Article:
- 200g icing sugar (glucose)
- 300g white fondant (2)
- 200g milk chocolate
- For the peanut cream :
- 50cl Isigny Sainte-Mère double cream
- 25g granulated sugar
- 50g smoothly ground peanut paste
For the pear mixture:
- Two ripe Williams pears, cored, peeled and diced
- The zest of one lemon
- The zest of one orange
- Five finely ground Szechuan peppercorns
- 20g liquid honey
- The juice of half a lemon
For the circular tuiles:
Put the icing sugar and the fondant in a thick bottom pan and heat to 150 degrees C, then mix in the milk chocolate. Once melted, tip the mixture out on to a clean flat surface (a confectioner’s marble slab is ideal) and spread it thinly to solidify. Once it has hardened off, scrape it together and grind it down to a fine powder in a blender. Take one or two non-stick baking sheets and make thin circles with the powder, about 10 cm in diameter (a plain circular biscuit or cookie cutter may help to keep the shapes even and regular). Put the baking sheets in a preheated oven at 160 degrees C, just long enough to melt the powder again and make the thin discs or tuiles of chocolate. Take them out of the oven immediately and let them solidify once again. You will need 20 tuiles to construct all the levels of the four feuillantines.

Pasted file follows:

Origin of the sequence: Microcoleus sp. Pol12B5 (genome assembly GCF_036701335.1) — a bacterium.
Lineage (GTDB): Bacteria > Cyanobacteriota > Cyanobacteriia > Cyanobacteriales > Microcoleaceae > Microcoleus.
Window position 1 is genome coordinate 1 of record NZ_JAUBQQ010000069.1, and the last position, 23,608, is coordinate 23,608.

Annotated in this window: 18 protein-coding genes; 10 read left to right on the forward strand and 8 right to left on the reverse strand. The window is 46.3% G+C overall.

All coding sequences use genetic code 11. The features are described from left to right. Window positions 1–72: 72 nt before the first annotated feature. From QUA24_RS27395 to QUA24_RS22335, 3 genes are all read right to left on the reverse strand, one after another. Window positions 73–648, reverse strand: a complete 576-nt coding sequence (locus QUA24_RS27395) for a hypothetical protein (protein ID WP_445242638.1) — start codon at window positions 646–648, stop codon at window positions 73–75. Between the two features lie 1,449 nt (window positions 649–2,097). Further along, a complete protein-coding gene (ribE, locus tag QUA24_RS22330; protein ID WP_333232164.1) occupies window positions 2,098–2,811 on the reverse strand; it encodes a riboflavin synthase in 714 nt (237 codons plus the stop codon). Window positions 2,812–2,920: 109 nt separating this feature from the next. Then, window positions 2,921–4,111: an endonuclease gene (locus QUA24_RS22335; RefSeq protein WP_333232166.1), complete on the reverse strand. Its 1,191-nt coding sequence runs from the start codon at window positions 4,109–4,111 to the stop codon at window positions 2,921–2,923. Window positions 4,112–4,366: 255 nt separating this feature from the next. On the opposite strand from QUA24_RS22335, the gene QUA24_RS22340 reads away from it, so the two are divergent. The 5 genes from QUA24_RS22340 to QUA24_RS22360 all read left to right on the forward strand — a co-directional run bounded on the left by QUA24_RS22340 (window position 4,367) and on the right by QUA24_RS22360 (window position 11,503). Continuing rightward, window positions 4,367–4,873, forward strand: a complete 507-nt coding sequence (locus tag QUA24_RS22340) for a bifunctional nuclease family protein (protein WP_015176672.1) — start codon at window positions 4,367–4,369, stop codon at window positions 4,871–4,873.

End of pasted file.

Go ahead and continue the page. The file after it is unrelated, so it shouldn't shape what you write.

For the peanut cream:
Take the granulated sugar and the cream and whip the cream before adding the peanut paste. Put in a cool place.
For the spiced pears:
Heat the honey and the finely ground Szechuan peppercorns in a saucepan, then add the diced pears, with the orange and lemon zests and the lemon juice. Let the pears cook through and mush down on a fierce flame for a short while. Take it off the heat quickly and put it in a cool place.
To assemble the dessert: Put a tuile in the centre of your plate and then with an icing bag(3) place a small quantity of peanut cream, followed by a little bit of stewed pear. Repeat this sequence four times, topping the feuillantine off with a final tuile.
Serve straight away.
* This feuillantine is a multilayered circular constructed dessert, with a repeated sequence of peanut cream and spicy pear. Each layer starts and finishes with a thin chocolate disc or “tuile”.
(1) A tuile literally means a roof tile, although here it refers to wafer thin discs of chocolate.
(2) Fondant can be bought readymade from either a supermarket or a cake decoration specialist. (You can make it at home using 400g sugar, a soup spoonful of glucose syrup and 150ml of water, boiled just long enough to make it set and poured out on to a marble slab to cool. Since it needs working over with a spatula to be useable once it has set, many people prefer to buy it readymade.)
(3) If you do not have an icing bag to use, fill a clean food grade plastic bag with the cream and snip off a corner. Be gentle, though, because this arrangement is not as tough as an icing bag!